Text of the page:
Putting a name to our emotions can be difficult. Sometimes the things we feel are so complex and overwhelming that it is almost impossible to describe them. There are even instances wherein we feel several emotions all at once, making it even more complicated to clearly identify each one.
With our capacity to feel so much, it can be challenging not to get lost or feel overwhelmed. Fortunately, there are some ways for us to organize these emotions to better understand them. One such method is by using what is called a wheel of emotions, which we’ll go into detail here.
What is Plutchik’s Wheel of Emotions?
The wheel of emotions — also known as the emotion wheel or specifically, Plutchik’s wheel of emotions — is a circular diagram that is divided into different areas and subsections to identify various emotions. This helps the user of the wheel navigate their emotional experience at any given time based on their circumstances.
This method of organizing emotions was developed by psychologist Robert Plutchik. He based it on the psycho-evolutionary theory of emotion, arguing that primary emotions are an evolutionary development that helps humans respond accordingly and survive.
The Wheel of Emotions
As he advanced his theory, Plutchik developed the wheel of emotions. It comes in two designs: two dimensional and three dimensional, the latter being called the cone-shaped model of emotion. These models use color to represent more nuanced emotions as well as combinations of emotions. Gradients are also used to show intensity.
The 8 Primary Emotions
Plutchik stated that there are 8 primary emotions that vary in their intensity. Each of these emotions is represented by a primary color.
Anger - Anger is typically accompanied by strong and heated sensations, often with a feeling of antagonism towards something or someone. It is an indicator that there is an obstacle or barrier in the way that must be overcome.
Disgust - Disgust is a sign that rules have been violated in some sense, resulting in bitter and unwanted sensations. It helps people notice that something is wrong or unsafe.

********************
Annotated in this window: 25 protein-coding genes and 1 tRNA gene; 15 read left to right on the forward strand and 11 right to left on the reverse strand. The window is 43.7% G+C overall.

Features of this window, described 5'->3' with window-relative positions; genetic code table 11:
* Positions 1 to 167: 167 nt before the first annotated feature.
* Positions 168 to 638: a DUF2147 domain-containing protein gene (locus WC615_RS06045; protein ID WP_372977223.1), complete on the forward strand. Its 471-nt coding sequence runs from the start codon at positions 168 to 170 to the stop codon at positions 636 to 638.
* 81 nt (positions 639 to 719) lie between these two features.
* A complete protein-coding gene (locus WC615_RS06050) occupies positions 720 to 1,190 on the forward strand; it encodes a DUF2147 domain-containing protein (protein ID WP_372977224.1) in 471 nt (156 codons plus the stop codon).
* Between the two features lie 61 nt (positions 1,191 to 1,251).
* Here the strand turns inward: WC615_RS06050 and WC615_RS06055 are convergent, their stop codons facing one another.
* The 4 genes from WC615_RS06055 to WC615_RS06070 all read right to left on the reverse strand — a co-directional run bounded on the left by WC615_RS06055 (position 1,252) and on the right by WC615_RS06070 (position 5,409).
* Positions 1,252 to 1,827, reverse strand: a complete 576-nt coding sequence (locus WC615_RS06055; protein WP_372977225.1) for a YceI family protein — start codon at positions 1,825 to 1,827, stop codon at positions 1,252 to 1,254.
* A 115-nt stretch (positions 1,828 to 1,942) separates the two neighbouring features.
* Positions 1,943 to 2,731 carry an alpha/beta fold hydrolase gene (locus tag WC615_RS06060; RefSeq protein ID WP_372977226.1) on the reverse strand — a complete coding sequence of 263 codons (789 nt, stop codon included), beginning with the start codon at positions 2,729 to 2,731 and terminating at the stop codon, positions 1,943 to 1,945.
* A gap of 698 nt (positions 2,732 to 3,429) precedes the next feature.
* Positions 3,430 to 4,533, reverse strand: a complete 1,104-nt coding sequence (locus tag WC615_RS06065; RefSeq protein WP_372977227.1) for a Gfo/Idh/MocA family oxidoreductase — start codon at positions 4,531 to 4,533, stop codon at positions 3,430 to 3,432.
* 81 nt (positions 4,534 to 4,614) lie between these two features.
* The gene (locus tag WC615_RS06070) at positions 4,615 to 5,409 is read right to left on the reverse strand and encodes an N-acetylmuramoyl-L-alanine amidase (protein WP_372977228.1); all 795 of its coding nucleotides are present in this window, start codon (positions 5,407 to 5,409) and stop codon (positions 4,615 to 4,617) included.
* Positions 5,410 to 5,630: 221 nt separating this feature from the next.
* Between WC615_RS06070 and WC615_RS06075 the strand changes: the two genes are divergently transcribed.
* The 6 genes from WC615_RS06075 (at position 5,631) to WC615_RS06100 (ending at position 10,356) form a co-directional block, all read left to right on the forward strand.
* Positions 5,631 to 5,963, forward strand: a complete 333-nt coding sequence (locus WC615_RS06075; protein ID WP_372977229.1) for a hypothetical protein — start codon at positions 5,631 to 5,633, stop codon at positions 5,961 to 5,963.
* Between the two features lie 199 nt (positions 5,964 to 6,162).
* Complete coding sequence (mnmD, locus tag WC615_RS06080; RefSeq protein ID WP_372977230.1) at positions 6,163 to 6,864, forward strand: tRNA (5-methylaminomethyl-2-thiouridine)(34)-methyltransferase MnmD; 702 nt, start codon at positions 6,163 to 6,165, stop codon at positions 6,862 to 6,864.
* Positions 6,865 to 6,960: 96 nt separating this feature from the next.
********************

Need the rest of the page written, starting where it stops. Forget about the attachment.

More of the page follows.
Fear - Fear causes agitation and tells us that something we care about is at risk (including ourselves). Feeling the emotion of fear can help drive one to action, whether it’s avoiding the source of the fear or confronting it.
Sadness - Sadness usually makes people feel heavy. It often indicates that something we care about is leaving our lives, either temporarily or permanently. Sadness can encourage people to focus on what’s important to them.
Anticipation - Anticipation is an emotion that comes with sensations of alertness and expectation. It is often felt when circumstances are changing, especially when one looks forward to what may be coming.
Joy - Joy is experienced in moments where there is plenty of positive energy. It is a sign that life is going well, and it allows people to act with creativity, connection, and energy.
Surprise - Surprise is often felt when something new has happened. This can be something positive or negative. This is usually accompanied by an elevated heart rate and high energy.
Trust - Trust is an emotion that comes with sensations of warmth and feelings of safety. It allows us to be more open with others and build meaningful connections.
Basic Emotional Combinations
Plutchik organized the primary emotions into pairs that reflected polar opposites. These are based on the physiological reaction the specific emotion elicits in humans.
Sadness is the opposite of joy, allowing us to either withdraw or connect.
Anger is the opposite of fear, which results in trying to appear bigger and be louder or making oneself smaller to hide.
Surprise is the opposite of anticipation, and the physiological reaction is either to take a step back or examine closely.
Trust is the opposite of disgust, leading to embracing others or rejecting them.
Other Emotional Combinations